Handicapping the Triple Crown

Triple_Crown_logo.d3010c3f4e1add40a731d7eac22a7e0fOnce, as I reclined on an easy chair, sipping a Michelob Ultra (gotta watch the carbs), with a copy of the Daily Racing Form spread out on my lap, I was asked to explain what I was doing. Smiling, I took another swig of beer and attempted the impossible.

“I’m handicapping — trying to pick the winner of a horse race,” I said. “I love crunching the numbers. The trainer/jockey stats, speed and pace figures — the whole nine yards. It’s a great thrill to select a horse and then watch it win, especially at long odds. Yesterday, for example, I liked…”

I stopped. Clearly, the Wal-Mart security guard was not a racing fan — nor, I gathered, were the majority of passing shoppers, who looked at me like they’d never seen a guy in a bathrobe handicapping races in the furniture department before.

Needless to say, I haven’t been within 100-150 yards of that Wal-Mart since (I can’t remember precisely what the court order mandates), but I still like to relax when I handicap. And, with Nyquist’s quest for the Triple Crown beginning in earnest on Saturday, now seems like a good time to share my bathrobe betting approach to the Preakness and Belmont Stakes.

Where: Pimlico Racecourse (Baltimore, Maryland).
Race Distance: 1-3/16 miles (9-1/2 furlongs).

The Preakness Stakes is run just two weeks after the Kentucky Derby and often features a large contingent of Derby runners. Not surprisingly, these horses tend to do very well in Maryland, making the Preakness the most formful of the Triple Crown events. The numbers:

  • Since 1932 (when the order of the Triple Crown series was at last set), 32 of 75 Preakness winners (42.7 percent) had previously annexed the Kentucky Derby, good for an 10.87 percent return on investment (ROI). 
  • In the history of the Preakness Stakes (dating back to 1873), favorites have won 71 times (51.1 percent) and returned approximately $2.32 for every $2 wagered, a 16 percent ROI. 
  • Over the last 26 years, 13 horses improved their latest Brisnet speed figure by five points or more while winning the Run for the Roses. Of those, only two — Silver Charm (1997) and I’ll Have Another (2012) — went on to capture the Preakness. 
  • 13 of last 15 Preakness winners paid less than $9 to win.

Bottom Betting Line: In direct contrast to the Kentucky Derby, the Preakness is all about established form. Sure, improving horses can win — witness Bernardini in 2006 — but, for the most part, Preakness victors are horses that have already proven their quality. Thus, it is wise to start one’s Preakness handicapping by examining the Derby starters in the field.

Try to determine which of them were helped or hindered by the way the race was run in Louisville, as Preakness history is replete with form reversals — both positive and negative — resulting from a change of tactics from one Triple Crown race to the next. For instance, after many criticized Gary Stevens for moving too soon into hot fractions in the 2001 Kentucky Derby captured by Monarchos, the veteran jockey kept Point Given well off a much slower pace two weeks later and won for fun in Baltimore.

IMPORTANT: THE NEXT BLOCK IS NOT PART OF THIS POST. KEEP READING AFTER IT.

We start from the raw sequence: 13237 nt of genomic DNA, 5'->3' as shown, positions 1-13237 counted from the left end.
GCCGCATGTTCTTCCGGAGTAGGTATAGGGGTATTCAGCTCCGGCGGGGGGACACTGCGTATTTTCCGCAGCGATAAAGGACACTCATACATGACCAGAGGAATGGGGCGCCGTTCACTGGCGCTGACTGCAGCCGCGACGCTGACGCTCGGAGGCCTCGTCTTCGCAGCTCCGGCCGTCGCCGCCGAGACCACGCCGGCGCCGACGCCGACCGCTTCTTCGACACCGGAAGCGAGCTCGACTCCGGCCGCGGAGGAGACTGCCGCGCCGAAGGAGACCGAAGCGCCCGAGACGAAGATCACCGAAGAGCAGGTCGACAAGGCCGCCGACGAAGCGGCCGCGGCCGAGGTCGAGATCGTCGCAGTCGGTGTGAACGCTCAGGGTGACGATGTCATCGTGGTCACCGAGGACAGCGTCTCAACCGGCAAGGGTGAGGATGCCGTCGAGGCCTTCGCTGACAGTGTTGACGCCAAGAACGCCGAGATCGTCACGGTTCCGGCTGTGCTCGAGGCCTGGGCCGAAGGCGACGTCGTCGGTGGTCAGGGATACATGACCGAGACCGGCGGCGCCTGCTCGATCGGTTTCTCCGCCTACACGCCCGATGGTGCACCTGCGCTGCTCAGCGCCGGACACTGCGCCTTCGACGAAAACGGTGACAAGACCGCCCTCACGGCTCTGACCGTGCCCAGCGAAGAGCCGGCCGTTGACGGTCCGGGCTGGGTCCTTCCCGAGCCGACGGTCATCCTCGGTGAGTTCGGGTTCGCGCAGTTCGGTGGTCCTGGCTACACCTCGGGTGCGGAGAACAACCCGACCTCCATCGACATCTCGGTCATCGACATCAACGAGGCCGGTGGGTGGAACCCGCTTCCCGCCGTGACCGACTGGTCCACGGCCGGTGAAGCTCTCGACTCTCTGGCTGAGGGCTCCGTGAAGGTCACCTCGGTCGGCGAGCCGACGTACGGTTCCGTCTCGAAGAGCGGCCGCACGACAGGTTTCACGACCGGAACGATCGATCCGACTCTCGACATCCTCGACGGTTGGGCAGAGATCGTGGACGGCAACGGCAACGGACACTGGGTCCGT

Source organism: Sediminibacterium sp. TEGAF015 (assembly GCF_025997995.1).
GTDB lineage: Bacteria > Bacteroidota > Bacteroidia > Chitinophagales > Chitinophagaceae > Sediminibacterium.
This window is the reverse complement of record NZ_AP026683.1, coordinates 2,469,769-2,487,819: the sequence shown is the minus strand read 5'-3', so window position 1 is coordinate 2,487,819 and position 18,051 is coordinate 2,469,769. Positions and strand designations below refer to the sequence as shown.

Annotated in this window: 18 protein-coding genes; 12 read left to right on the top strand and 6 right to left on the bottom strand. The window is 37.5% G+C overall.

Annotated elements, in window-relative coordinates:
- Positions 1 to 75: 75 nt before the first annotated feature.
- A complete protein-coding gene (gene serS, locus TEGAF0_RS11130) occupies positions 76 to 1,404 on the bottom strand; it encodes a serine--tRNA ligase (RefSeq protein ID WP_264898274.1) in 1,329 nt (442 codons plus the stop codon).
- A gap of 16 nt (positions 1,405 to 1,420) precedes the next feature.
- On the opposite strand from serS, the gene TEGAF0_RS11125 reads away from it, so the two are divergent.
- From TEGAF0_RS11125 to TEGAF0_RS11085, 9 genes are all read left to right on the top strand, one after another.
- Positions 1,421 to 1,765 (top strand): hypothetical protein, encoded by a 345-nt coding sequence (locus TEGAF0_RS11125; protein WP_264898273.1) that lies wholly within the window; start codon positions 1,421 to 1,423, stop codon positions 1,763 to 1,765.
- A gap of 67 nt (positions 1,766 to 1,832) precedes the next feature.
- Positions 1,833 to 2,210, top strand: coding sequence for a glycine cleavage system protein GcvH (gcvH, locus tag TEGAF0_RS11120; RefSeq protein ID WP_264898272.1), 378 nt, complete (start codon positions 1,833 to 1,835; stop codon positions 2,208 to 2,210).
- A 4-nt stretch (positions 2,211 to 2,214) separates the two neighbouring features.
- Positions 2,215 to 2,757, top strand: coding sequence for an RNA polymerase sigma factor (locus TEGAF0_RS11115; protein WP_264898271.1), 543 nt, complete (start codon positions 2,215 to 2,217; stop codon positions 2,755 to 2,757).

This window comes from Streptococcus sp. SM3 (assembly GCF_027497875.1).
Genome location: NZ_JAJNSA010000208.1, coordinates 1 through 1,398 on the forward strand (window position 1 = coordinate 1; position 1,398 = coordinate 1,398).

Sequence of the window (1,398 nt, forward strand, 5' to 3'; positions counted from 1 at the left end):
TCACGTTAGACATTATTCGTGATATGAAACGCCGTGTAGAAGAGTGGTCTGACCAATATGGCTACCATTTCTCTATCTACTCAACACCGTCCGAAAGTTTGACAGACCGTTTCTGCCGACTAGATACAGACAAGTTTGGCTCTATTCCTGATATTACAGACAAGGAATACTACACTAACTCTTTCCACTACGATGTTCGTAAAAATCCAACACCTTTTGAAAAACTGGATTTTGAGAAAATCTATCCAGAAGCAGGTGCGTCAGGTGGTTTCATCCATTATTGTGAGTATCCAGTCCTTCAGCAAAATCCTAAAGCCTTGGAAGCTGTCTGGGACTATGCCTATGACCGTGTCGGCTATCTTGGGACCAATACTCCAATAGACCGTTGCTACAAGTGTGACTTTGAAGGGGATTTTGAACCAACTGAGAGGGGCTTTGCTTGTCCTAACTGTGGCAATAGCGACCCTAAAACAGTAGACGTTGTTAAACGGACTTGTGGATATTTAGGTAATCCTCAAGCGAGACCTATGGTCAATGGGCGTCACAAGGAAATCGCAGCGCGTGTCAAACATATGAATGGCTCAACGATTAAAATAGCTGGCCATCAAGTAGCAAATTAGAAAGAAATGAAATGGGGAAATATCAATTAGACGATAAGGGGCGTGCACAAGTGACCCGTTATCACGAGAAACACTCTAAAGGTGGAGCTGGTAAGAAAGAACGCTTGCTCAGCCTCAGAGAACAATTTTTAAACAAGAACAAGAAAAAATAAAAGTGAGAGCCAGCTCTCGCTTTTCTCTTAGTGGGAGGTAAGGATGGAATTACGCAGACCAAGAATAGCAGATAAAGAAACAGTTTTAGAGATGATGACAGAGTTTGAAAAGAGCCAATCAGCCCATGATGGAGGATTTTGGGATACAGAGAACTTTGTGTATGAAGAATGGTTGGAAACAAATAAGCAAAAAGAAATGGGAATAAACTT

Nyquist (left) takes the lead from Gun Runner (right) as the field turns for home in the 142nd Kentucky Derby.

Nyquist (left) takes the lead from Gun Runner (right) as the field turns for home in the 142nd Kentucky Derby.

Where: Belmont Park (Elmont, New York).
Race Distance: 1-1/2 miles (12 furlongs).

The oldest (it’s been run since 1867) and longest (1-1/2 miles) of the Triple Crown contests, the Belmont Stakes takes place three weeks after the Preakness. In 1973, it provided the backdrop for what was arguably the greatest performance in Thoroughbred racing history, when Secretariat won by 31 lengths in two minutes and 24 seconds — a time that has never been equaled.

Some interesting facts about the Belmont:

  • Although it’s been called “The Test of Champions,” recent winners of the Belmont Stakes haven’t exactly reminded racing fans of Citation or Seattle Slew. Since 1990, Belmont champs have won just 41 of their 158 starts (25.9 percent) after triumphing in the Big Apple. Hansel (1991), Commendable (2000), Sarava (2002), Empire Maker (2003), Jazil (2006), Rags to Riches (2007) and Da’ Tara (2008) were winless post-Belmont, while Afleet Alex (2005) and Union Rags (2013) never raced again.
  • A few recent bombs notwithstanding, the Belmont Stakes has actually been relatively formful, as the post time favorite has won 56 of 133 runnings of the race (42.1 percent).
  • In the past 15 years, only three horses — American Pharoah (4.33), Empire Maker (3.16) and Sarava (4.50) — have won the Belmont with a Dosage Index (DI) in excess of 3.00.
  • Only three of the past 17 Preakness winners who competed in the Belmont posed for pictures again in NY (Point Given in 2001, Afleet Alex in 2005 and American Pharoah last year).

Bottom Betting Line: Value is the name of the wagering game in the Belmont. Though favorites have performed well in the final leg of the Triple Crown, they have, as a rule, been horribly overbet, leading to a loss of about 22 cents on the dollar. Worse yet, odds-on choices are just nine of 27 since 1950 and one for eight since 1980. Hence, it is imperative to look for horses that appear better than their quoted odds, i.e. overlays.

Also, be sure to watch all the contenders’ races leading up to the Belmont and eliminate runners that seem unable to relax or those that are excessively fractious at the gate. Several high-profile Belmont busts, like War Emblem and Smarty Jones, exhibited these toxic traits before attempting to take a bite out of the Big Apple — and all proved rotten to the core.

Derek Simon
Derek Simon is the Senior Editor and Handicapper at US Racing.
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